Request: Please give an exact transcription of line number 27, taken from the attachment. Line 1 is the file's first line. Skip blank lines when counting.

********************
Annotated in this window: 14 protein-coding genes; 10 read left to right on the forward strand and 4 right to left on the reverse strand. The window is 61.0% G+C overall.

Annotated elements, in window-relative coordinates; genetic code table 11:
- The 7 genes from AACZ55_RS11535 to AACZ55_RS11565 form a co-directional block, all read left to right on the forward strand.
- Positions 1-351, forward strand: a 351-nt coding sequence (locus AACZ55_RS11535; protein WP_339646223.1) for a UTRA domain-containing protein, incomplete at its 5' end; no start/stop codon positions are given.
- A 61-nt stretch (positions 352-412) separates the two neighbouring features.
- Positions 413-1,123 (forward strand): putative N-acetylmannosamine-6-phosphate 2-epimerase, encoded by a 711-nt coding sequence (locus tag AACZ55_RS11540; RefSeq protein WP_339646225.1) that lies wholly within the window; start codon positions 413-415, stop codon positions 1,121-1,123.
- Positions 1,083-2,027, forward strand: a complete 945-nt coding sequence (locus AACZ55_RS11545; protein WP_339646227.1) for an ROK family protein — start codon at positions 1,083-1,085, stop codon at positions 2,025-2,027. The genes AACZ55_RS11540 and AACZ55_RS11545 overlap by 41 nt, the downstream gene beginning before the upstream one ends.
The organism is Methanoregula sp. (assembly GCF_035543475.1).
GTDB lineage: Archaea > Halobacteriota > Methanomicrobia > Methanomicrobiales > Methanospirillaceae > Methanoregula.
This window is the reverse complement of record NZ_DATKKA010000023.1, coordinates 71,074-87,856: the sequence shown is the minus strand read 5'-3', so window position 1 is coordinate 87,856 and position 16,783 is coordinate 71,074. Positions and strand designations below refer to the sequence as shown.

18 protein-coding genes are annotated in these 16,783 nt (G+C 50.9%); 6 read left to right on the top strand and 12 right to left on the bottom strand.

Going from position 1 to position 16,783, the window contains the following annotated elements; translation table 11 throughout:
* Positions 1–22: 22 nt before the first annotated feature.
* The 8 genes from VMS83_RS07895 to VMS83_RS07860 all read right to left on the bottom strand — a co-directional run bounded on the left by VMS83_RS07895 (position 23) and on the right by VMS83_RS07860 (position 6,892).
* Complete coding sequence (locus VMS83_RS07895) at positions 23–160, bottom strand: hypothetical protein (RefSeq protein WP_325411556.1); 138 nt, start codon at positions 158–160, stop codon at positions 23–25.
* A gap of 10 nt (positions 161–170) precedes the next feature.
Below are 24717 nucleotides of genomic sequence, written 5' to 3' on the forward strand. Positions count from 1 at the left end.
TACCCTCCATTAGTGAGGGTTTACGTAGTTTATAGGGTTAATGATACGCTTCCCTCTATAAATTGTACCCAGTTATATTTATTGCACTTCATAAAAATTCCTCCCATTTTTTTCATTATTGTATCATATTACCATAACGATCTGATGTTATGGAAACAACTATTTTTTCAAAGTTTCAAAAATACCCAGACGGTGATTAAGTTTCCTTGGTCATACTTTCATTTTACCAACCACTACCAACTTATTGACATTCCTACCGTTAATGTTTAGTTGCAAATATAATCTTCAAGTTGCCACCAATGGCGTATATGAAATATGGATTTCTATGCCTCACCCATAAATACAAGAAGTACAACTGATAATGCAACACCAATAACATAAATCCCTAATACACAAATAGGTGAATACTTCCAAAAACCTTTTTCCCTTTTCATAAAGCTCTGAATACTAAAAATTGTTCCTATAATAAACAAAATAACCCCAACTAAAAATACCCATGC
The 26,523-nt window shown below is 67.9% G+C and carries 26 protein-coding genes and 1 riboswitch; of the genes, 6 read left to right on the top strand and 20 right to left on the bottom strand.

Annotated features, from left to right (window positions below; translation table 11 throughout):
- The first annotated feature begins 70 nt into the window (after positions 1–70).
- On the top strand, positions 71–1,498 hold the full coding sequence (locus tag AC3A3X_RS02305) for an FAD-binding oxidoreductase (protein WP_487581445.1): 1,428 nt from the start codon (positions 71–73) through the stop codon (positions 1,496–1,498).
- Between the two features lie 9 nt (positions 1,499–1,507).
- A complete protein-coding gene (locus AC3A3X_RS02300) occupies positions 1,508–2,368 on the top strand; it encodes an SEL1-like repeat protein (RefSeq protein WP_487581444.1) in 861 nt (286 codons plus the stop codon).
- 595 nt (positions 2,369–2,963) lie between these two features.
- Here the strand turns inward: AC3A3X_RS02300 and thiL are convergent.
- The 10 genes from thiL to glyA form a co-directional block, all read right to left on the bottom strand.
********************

- The 10 genes from thiL to glyA form a co-directional block, all read right to left on the bottom strand.